About

The idea for this project originated from a sophomore year Thanksgiving vacation, where I first saw an Operation Track Sweep poster. I was struck by the specific language used as it made me feel as if I was part of a community with the MTA. I investigated these feelings through different posters, eventually culminating in an essay for ENGL 203: Climate Fiction.

The concepts were inherently visual, and formatting my ideas for an essay was challenging, so when I enrolled in ENGL/INTD 388: Digital Humanities, I had this very project in mind for digitization.

Traditional humanities projects attempt to teach readers about some critical element of human society through a written or vocalized medium. Digital humanities is a budding field where traditional humanities projects can utilize more analytical space through the use of computer software, online tools, or any number of digital resources.

For this website, I took a traditional humanities project and adapted it into a digital humanities project, maintaining some traditional elements while adding new digital elements to make the project more suitable for an online platform.

The purpose of this project is to show how the MTA builds a community between a company and its consumers through carefully crafted advertisements in a way that benefits both the MTA and the riders. This analysis is worthwhile to both consumers and companies alike, as consumers can become more consciously aware of the impacts felt from different styles of advertisements, and companies can be prompted to change their style of advertising from a toxic consumeristic cash-grab to a more positive and mutually beneficial model. This is essentially the traditional humanities aspect of my project. Examining how a corporation can use advertisements to influence its customers is useful to corporations and consumers alike, showing how interactions between different groups of people can be mutually beneficial. This project reinforces the importance of community in maintaining healthy and ecologically efficient lives, which benefits everyone involved if practiced truthfully.

As a traditional humanities project would, I break down and compare elements from various works in order to convey a pattern in messaging that the MTA uses to the mutual benefit of the company and its riders. Yet moving past traditional humanities into digital humanities, WordPress and Preview were two programs highly utilized in order to cement this projects place in the digital humanities.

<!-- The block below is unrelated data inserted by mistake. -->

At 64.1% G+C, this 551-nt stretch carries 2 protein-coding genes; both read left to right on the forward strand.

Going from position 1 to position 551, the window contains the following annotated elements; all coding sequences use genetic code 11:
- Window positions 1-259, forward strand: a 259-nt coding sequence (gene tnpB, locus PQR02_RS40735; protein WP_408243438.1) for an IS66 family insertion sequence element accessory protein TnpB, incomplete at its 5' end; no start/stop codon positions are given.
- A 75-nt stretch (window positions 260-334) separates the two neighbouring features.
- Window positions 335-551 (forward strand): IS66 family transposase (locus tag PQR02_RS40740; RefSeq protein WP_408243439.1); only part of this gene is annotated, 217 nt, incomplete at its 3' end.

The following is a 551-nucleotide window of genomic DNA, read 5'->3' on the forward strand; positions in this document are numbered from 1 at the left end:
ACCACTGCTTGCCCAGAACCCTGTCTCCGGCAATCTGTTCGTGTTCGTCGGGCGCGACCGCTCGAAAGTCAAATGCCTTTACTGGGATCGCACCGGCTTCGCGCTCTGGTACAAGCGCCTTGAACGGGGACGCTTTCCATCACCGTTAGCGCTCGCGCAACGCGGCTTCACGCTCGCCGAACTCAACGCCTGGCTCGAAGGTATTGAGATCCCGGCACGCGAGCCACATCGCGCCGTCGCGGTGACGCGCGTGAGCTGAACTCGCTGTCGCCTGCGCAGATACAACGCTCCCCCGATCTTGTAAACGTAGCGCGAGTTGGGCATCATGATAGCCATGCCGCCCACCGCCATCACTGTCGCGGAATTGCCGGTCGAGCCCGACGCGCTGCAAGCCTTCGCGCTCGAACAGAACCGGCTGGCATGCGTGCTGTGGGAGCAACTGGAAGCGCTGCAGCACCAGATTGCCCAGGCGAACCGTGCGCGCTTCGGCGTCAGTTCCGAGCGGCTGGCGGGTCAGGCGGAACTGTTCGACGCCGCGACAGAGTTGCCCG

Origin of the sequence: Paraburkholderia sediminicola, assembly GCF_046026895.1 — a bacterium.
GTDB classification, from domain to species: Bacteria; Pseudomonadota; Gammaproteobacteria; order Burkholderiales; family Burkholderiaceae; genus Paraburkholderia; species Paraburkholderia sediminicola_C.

Along with a full-size photo of each advertisement, I made smaller edited versions of their elements that I discuss in each blog post, and integrated them with the text. This allows users to directly compare my analysis to the related elements without having to move back and forth around the page and search for each specific element in the photo, while potentially forgetting what the analysis was or losing their place in the text.

Each advertisement being in its own blog post allows for a certain level of interactivity between the reader and the content, where one can comment on each advertisement’s blog post or share the posts to social media. I encourage this response from readers, as I am always looking for feedback to improve myself or to consider in future projects.

Embedded YouTube videos within posts and intuitive analysis of their content is something unique to a digital project. Having a video able to be played within the blog post allows users to easily compare advertisements to the video while taking the provided analysis into account. A traditional humanities project would not have access to such a dynamic interface for analyzing video content and comparing videos to text and other photos.

On the homepage, snippets of each blog post – the title of the piece, the beginning of the text analysis, and a portion of the images – give users a taste of the advertisements that they will read about in each blog post, and make the posts seem more enticing.

WordPress was used to host and build the website, and Preview was used to edit the photographs shown in the backgrounds and blog posts. The ease of use for both of these programs was integral to this project’s success. WordPress allowed me to keep the content of my project while changing the themes, which was hugely useful in finding the perfect theme for my ideas. WordPress also allowed me to update each photo as I edited them in Preview, so I did not have to worry about messing up the website’s formatting as I continued to edit old and add new content.

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